Economics at your fingertips  

The informal sector and the internal migration process in developing countries: an examination of the Todaro paradox

Claude Sumata ()
Additional contact information
Claude Sumata: Université Pédagogique Nationale; Université Catholique du Congo

African Journal of Frontiers of Economics and Mathematics, 2016, issue 1, 45-56

Abstract: For several years, accelerated migrations from rural areas to the cities have been observed. Nevertheless, salary differences have been increasingly small. The result is important problems of over-urbanization and urban unemployment. These observations seem to conflict with the microeconomic theories of migrations in the LDCs which predict, on the contrary, that the migrations should slow down because in this case, the prospect of greater earnings in the city is less promising than in the rural areas. It seems to us that these observations do not take the informal economy into account (because it generally is not included in the official figures); this sector nevertheless absorbs an increasing amount of urban labour. We next propose an original model which explicitly accounts for the informal economy and analyse whether or not unemployment reduction policies are effective in this context.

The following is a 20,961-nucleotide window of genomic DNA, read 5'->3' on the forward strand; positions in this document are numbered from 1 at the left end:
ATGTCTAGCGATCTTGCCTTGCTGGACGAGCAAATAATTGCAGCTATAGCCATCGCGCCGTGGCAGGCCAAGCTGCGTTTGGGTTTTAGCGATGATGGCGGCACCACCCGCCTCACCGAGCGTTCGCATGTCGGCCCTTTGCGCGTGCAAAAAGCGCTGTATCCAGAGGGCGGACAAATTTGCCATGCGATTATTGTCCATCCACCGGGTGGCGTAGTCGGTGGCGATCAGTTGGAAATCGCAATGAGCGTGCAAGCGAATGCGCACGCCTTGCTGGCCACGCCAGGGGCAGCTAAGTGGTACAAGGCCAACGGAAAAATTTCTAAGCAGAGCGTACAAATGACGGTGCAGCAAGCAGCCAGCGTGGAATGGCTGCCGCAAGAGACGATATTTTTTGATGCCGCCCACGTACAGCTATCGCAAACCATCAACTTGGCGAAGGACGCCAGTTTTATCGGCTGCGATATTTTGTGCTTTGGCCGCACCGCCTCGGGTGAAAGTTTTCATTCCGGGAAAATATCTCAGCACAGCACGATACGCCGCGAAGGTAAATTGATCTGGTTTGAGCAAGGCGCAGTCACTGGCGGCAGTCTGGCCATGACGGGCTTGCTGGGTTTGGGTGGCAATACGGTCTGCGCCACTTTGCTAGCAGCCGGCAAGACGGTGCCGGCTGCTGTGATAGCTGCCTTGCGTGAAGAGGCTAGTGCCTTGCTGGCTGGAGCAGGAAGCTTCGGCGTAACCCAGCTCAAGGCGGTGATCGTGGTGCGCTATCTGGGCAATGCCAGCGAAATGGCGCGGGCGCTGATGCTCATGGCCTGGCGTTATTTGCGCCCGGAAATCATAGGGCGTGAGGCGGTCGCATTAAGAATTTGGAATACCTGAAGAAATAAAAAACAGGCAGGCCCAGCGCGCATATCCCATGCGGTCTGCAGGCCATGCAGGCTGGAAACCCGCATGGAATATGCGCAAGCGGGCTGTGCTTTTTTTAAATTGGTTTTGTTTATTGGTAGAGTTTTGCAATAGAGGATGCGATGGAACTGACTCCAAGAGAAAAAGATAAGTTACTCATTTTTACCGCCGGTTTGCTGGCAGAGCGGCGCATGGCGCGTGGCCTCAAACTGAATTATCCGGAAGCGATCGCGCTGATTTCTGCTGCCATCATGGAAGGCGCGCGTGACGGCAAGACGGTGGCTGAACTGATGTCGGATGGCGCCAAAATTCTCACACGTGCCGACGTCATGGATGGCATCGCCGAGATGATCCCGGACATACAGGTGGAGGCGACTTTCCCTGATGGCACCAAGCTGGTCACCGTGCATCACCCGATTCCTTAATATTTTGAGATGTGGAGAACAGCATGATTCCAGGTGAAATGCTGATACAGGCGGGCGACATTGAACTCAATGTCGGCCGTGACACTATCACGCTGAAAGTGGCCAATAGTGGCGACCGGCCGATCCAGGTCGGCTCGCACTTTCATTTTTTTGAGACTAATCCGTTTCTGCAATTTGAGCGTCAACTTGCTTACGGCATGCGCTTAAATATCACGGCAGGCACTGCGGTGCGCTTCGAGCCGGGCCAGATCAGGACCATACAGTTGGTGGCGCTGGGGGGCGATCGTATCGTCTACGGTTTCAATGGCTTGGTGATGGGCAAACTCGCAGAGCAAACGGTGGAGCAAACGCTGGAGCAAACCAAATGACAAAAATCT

Keywords: Urban informal sector; Migration; Urbanization; Unemployment (search for similar items in EconPapers)
JEL-codes: E26 O12 O17 (search for similar items in EconPapers)
Date: 2016
References: Add references at CitEc
Citations Track citations by RSS feed

Downloads: (external link) (text/html)
Access to full text is restricted to AJ-FEM members and institutional subscribers.

Related works:
This item may be available elsewhere in EconPapers: Search for items with the same title.

Export reference: BibTeX RIS (EndNote, ProCite, RefMan) HTML/Text

Persistent link:

Access Statistics for this article

African Journal of Frontiers of Economics and Mathematics is currently edited by Jean-Paul K. Tsasa

More articles in African Journal of Frontiers of Economics and Mathematics from The LAREQ Press The LAREQ Press, BP 16.626 Kinshasa 1. Contact information at EDIRC.
Series data maintained by Jean-Paul K. Tsasa ().

Page updated 2017-09-29
Handle: RePEc:lrq:journl:y:2016:i:1:p:45-56